Beautiful Image
“Cosmic Christ,” Annett Hanrahan

The “Cosmic Christ”

While not a “monarchist,” strictly speaking, I was nonetheless deeply moved by the death of Queen Elizabeth II and touched by the burial liturgies we were able to watch via television or live stream over the last few days. The liturgies included one of my top five favorite hymns, which brought me to tears at the final phrases: “changed from glory into glory, / till in heaven we take our place, / till we cast our crowns before thee, / lost in wonder, love, and praise.”

That hymn is, of course, “Love Divine, All Loves Excelling” (The Hymnal 1982, #657), and it always evokes for me the profound juxtaposition of divine glory and human frailty, of what in old-fashioned language would have been called the “condescension of divine love.” But there’s nothing condescending whatsoever about the pining of the Lover for the Beloved. The great exaltation of love in that hymn makes the Gospel perfectly plain in that regard: the unimaginable love of Heaven comes to Earth, not as a gesture of noblesse oblige, but, well, for love.

Here’s what love does: it bridges gaps, crosses chasms, removes barriers, welcomes all. This is the Gospel of Jesus Christ, and we will hear it in some lofty language on Sunday morning. On the Fourth Sunday of the Season of Creation the theme is ridiculously broad—“universe.” Or, we might say, everything in cosmic scope. And so, we will hear from the classic opening chapter of the Letter to the Colossians in which Christ is lauded as the “head of the body,” the “firstborn of the dead,” the “firstborn of all creation.” The text lauds, in other words, what came to be known as the “Cosmic Christ.”

I worry that such lofty language for the Cosmic Christ obscures the Earthy Jesus. Even more worrisome, that such language removes Christ from our daily patterns and rhythms as ordinary human beings. Ironically, I suppose, that same letter to the Colossians tries to fix this “problem” by insisting that in Christ “all things in heaven and on earth were created,” and that in Christ God was “pleased to reconcile all things, whether on earth or in heaven.”

I take that passage as a vital reminder that in the Universe of God’s astounding creative work, there is no “up” or “down,” there is no “lofty” or “abased,” there is no “divinely spiritual” or “humanly physical.” All of these are united, reconciled, joined inseparably, seamlessly stitched together into an unimaginable fabric of light, and love, and life; Heaven and Earth are one. That’s the character of the “Universe” we will celebrate on Sunday. And I firmly believe that Elizabeth Windsor is, even now, with tears streaming down her face, singing praises to that God of unimaginable love as she casts her many crowns before the heavenly throne…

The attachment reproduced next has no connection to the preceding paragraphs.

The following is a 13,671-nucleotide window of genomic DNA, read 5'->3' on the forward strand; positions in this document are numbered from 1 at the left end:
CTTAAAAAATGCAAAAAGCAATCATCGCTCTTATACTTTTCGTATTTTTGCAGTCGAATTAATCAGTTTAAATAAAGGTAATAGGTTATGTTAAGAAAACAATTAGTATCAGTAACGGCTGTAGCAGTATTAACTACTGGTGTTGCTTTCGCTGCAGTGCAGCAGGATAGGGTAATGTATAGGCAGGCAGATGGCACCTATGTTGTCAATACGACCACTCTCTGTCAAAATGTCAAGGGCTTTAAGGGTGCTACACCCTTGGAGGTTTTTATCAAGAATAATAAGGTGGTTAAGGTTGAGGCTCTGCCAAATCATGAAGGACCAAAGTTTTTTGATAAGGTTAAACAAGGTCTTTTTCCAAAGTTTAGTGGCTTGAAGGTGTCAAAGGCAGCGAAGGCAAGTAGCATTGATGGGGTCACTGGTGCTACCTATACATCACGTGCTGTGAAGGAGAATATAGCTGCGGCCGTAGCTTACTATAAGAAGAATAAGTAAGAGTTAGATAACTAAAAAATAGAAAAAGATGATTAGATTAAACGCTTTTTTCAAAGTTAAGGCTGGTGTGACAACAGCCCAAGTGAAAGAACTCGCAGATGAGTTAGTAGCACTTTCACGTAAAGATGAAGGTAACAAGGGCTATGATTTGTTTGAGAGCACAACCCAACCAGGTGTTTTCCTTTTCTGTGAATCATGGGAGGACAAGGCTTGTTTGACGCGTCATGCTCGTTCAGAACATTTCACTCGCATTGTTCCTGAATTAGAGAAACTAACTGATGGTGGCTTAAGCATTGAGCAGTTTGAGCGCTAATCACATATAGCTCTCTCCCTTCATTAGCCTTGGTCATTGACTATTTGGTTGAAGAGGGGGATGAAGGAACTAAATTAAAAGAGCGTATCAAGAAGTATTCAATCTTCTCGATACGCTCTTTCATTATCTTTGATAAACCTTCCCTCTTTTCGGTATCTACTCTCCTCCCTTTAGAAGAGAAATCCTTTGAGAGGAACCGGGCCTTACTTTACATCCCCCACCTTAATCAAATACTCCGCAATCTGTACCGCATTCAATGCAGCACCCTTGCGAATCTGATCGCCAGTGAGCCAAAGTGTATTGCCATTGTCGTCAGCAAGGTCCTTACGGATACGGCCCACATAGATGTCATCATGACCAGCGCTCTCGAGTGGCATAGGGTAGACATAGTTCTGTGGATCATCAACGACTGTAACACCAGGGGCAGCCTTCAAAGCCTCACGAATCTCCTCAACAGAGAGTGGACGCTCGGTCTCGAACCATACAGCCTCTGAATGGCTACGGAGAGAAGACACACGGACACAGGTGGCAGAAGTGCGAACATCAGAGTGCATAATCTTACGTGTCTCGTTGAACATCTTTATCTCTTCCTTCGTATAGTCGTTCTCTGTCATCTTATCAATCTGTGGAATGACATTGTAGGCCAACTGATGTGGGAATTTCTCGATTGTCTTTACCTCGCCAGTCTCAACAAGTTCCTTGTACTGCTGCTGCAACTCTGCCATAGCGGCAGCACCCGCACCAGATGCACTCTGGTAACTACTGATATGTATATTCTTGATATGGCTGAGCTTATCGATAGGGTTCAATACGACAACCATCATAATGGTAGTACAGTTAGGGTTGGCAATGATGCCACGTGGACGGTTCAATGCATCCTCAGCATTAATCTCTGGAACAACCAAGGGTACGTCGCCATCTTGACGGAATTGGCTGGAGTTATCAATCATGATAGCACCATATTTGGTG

Crossroads of Healing—Fertile Futures: A key component of our educational and outreach efforts as a parish is the “Crossroads of Healing” initiative, occasional gatherings and events devoted to the visual arts and spirituality for building a world of social justice. We are once again privileged to collaborate this fall with the Saugatuck Center for the Arts as they launch their fall exhibit, “Fertile Futures.” Artist Molly Costello (pronouns, they and them) is committed to imagining and building a world of thriving for all beyond the violence of racism and greed and toward collective wellness, accountability, and abundance. The exhibit is rooted and framed with agriculture, bold colors, and images that invite deep connections between and among us and all others.

As All Saints’ parishioners, we have two special opportunities to see this exhibit and interact with Molly Costello.

  • The first opportunity is on Wednesday evening, October 19, which is a preview and chat with the artist before the exhibit officially opens. Please let me know if you are interested and I will reserve tickets for us so we can go together as a parish group!
  • The second opportunity is a facilitated “talking circle” with Molly on Saturday afternoon, November 5, at 1:00pm. Registration is required for this event to keep the size of the conversation manageable. Click HERE for more information on that circle and to register.

Faithful and Equipped: Worship and education intertwine at the heart of Christian community as they continually shape and reshape us as the Body of Christ and equip us for our Gospel-witness in the world. The challenges of today’s world now urge us to pay particular and deliberate attention to how the key issues of race, class, gender, and sexuality all intersect and are framed by our ecological crisis. Beginning with this fall’s “Crossroads of Healing” events (see the notice above) a full slate of educational opportunities are planned from now through June, all of which are designed to form us more deeply in Christian traditions and equip us more effectively for our shared ministries in the wider community around us. On Sunday, November 20 (Christ the King Sunday), I’ll outline some of the key themes and topics for this range of programs during a Rector’s Forum at 9:00 a.m.